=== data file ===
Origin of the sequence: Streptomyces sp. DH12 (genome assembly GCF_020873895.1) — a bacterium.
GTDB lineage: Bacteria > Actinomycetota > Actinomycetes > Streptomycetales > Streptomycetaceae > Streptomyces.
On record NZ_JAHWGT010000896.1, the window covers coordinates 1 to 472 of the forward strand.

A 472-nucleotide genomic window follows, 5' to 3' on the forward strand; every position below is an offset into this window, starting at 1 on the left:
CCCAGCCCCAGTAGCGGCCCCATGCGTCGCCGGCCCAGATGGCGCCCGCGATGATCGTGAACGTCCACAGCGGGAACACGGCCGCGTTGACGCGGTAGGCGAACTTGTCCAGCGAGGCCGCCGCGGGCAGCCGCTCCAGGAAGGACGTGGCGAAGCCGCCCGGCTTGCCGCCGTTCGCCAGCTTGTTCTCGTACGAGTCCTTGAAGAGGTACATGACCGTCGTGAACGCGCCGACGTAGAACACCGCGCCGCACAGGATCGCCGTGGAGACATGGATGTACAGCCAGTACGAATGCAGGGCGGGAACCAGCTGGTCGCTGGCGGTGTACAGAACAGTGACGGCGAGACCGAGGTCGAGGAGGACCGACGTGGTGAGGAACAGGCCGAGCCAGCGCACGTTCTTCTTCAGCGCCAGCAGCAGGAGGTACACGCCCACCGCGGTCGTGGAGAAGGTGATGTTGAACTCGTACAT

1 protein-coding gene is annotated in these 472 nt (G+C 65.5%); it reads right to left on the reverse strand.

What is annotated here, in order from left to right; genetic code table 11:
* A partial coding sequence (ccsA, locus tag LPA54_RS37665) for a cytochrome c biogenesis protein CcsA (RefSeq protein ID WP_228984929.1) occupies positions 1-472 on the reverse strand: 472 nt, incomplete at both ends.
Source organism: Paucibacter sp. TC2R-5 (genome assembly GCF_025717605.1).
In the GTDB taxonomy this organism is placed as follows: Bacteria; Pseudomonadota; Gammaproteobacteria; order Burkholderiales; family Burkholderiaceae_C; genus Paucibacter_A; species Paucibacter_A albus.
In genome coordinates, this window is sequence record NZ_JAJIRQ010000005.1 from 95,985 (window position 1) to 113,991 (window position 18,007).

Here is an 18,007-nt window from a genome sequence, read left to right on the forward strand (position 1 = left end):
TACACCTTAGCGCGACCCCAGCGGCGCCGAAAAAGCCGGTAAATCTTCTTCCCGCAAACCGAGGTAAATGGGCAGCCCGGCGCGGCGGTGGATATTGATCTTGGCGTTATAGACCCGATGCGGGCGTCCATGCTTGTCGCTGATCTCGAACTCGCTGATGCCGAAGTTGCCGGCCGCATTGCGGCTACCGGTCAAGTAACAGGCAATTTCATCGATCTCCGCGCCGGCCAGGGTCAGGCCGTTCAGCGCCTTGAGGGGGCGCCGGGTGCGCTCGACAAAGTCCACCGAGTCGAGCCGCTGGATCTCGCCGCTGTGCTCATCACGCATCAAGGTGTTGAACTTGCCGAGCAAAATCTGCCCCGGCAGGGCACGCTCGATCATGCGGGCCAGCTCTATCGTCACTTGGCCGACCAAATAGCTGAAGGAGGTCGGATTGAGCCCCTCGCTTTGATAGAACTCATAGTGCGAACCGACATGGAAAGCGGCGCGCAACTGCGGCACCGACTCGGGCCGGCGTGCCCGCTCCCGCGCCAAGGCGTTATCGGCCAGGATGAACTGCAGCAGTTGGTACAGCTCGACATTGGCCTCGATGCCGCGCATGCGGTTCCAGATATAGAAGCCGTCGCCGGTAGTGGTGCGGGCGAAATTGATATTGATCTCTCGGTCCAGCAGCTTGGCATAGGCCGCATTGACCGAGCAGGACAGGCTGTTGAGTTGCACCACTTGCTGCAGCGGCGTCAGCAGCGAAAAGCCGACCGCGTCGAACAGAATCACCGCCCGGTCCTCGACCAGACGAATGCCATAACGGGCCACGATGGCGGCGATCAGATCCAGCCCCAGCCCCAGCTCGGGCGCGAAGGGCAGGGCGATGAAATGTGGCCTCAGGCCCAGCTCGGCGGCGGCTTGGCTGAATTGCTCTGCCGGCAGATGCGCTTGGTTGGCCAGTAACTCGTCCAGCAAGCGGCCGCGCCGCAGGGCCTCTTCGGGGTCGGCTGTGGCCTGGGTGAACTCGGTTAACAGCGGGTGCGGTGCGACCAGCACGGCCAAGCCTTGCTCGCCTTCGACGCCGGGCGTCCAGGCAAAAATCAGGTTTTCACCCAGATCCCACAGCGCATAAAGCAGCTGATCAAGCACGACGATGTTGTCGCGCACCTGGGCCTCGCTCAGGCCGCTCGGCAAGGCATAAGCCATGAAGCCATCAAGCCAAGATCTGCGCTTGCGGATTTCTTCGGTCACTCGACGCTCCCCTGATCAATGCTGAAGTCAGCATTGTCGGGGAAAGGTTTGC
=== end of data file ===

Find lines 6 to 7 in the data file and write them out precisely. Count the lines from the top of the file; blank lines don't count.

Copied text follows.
1 protein-coding gene is annotated in these 472 nt (G+C 65.5%); it reads right to left on the reverse strand.

What is annotated here, in order from left to right; genetic code table 11: